Thursday, January 22, 2009

Teaching History to Children

Here are a couple of snippets from my week with my students:

(After reading a biography on Martin Luther King, Jr. with my fourth graders)

Amanda: I have a question, Mrs. McCullohs.
Me: Sure, Amanda.
Amanda: Was Dr. King the President?
Me: No, Amanda, he was a very influential leader, but not ever president.
Vanessa: Did the black people have their own president?
Me: No, they were and are American citizens, like everyone else. We all have the same president.
Amanda: So, the U.S. only had white presidents?
Me: Yep.
Me: Soo...
(I give them a probing look...but am only greeted with more silence)
Me: So, Barack Obama is our first black president.
Vanessa and Amanda: Whoa!
Me: Where have you guys been these past 3 months??

(Later in the week with another 4th grade group)

Text: Although Dr. King believed in nonviolence his enemies did not. Crosses were burned on his lawn and his house was bombed. Still, he did not give up.

Ahmed: (frantically covering the paragraph with his hands) Uh, oh, Mrs. McCullohs! I'm not allowed to read about this!
Me: What do you mean? No one was hurt.
Ahmed: No, it's against my religion. I can't talk about crosses and stuff.
Me: Ahmed, the book isn't talking about Jesus or telling you what you should believe. I'm not trying to convert you. It's history, Ahmed.
Ahmed: (with a look of relief) Oh...
Me (desired response): According to your own Koran, Ahmed, Jesus was a prophet and is no threat to Islam. Let's get it straight before you start trying to separate religion from culture and culture from history. I'm supposed to read you guys books with Native American spirit quests, African healing rituals, Mohammad's fast of Ramadan and Lon Po's dead ancestors. Don't tell me I can't tell you why a cross was burned on Dr. King's front lawn.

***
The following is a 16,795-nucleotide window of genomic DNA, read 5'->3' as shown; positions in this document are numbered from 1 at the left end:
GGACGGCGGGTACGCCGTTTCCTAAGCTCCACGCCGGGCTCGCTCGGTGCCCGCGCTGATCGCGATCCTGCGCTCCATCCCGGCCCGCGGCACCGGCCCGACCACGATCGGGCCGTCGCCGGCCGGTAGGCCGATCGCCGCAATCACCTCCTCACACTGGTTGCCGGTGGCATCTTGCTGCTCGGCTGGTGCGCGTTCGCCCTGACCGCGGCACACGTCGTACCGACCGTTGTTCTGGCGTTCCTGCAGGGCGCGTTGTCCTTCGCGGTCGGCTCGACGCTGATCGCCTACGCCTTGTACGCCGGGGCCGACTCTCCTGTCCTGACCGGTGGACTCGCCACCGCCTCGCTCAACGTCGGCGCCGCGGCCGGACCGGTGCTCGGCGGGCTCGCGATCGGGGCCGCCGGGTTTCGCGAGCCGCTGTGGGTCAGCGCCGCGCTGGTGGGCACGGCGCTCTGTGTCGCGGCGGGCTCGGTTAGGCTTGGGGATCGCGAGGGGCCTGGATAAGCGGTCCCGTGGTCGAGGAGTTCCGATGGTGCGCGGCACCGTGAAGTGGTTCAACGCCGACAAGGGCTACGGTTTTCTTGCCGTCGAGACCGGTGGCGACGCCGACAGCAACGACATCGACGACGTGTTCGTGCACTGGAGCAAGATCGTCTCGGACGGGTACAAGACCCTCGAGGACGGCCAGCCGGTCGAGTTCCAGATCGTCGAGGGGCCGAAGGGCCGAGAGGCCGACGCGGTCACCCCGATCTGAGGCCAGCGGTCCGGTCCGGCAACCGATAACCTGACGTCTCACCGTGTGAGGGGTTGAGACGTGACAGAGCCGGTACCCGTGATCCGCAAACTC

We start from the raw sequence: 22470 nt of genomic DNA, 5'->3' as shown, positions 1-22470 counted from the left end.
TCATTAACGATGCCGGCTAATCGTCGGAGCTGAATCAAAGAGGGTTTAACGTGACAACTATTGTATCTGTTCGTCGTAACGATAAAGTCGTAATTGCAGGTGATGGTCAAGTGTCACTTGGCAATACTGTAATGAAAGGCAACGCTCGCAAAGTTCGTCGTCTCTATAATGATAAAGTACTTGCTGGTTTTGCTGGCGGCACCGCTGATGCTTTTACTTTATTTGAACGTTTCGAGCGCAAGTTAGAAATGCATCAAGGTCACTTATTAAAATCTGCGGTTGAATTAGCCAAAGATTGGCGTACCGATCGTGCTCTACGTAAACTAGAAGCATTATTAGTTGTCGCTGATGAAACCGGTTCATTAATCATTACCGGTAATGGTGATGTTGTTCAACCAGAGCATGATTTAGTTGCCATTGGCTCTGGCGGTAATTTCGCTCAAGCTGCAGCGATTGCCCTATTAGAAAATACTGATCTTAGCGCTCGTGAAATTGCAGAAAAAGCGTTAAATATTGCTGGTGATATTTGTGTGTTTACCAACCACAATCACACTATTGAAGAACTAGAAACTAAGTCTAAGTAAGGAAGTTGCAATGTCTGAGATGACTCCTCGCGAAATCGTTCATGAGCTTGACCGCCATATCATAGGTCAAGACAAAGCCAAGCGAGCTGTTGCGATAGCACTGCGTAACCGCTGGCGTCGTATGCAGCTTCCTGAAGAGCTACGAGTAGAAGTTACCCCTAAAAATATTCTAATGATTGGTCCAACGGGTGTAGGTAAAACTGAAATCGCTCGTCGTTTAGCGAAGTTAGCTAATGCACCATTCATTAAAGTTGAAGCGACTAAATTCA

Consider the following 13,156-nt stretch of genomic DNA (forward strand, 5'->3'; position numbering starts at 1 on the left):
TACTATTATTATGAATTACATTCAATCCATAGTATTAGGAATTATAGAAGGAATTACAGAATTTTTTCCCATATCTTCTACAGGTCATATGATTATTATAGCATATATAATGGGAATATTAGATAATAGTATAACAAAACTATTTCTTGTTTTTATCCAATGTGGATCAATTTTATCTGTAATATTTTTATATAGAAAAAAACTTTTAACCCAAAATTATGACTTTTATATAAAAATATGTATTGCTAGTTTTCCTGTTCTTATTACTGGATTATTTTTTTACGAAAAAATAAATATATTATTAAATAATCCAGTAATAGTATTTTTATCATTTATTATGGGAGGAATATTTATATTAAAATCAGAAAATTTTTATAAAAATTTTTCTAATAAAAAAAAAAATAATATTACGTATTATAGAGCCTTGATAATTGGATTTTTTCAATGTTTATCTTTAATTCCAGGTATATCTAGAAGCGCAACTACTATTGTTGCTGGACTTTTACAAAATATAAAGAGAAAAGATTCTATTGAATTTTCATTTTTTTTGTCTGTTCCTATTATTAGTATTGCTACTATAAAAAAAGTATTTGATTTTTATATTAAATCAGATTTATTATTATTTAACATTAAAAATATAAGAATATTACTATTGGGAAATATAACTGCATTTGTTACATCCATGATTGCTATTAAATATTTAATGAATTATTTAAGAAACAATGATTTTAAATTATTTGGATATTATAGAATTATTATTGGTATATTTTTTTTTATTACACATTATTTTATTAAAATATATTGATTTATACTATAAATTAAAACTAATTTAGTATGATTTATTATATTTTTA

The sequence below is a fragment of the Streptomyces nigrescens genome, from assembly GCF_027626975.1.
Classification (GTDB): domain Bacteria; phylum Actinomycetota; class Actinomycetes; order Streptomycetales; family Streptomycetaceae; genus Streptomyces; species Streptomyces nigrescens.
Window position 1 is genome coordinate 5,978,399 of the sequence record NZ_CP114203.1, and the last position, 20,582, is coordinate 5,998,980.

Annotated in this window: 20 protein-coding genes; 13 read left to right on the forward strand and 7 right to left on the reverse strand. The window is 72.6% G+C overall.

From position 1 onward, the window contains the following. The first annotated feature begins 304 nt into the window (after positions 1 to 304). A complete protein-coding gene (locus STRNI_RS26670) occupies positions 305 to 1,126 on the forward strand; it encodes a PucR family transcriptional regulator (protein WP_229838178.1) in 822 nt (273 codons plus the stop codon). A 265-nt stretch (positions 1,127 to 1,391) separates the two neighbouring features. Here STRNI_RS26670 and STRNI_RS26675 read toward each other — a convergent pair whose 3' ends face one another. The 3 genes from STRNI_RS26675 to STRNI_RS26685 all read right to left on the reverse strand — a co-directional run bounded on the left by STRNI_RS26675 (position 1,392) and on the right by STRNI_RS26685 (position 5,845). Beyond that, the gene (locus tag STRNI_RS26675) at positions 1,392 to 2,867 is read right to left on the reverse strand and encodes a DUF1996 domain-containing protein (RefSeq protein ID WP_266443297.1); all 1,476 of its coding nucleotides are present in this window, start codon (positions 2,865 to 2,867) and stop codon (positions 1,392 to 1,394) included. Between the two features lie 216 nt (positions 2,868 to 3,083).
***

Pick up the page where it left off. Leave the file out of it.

Me (actual response): Let's keep reading.

(Again, with my brilliant fourth graders)

Text: Martin found inspiration from Mahatma Gandhi, a leader from India who believed in nonviolence. Even after Martin was arrested, he still preached "love your enemies."

Me: Brief discourse on the history of violence throughout the ages and how radical it was to try to change things without force. I'm getting emotional here, and passionate. Once again, I'm personally awed by Gandhi and Dr. King's respective feats.
Once I'm finished, there's a pause for effect.
Gia: If someone arrested me, they'd wake up the next day unconscious in Cuba.
Me (actual response): Seriously, Gia?
Me (desired response): That's not cute. That's not funny. That doesn't even make sense. I can't wait to take you back to class.

No comments:

Post a Comment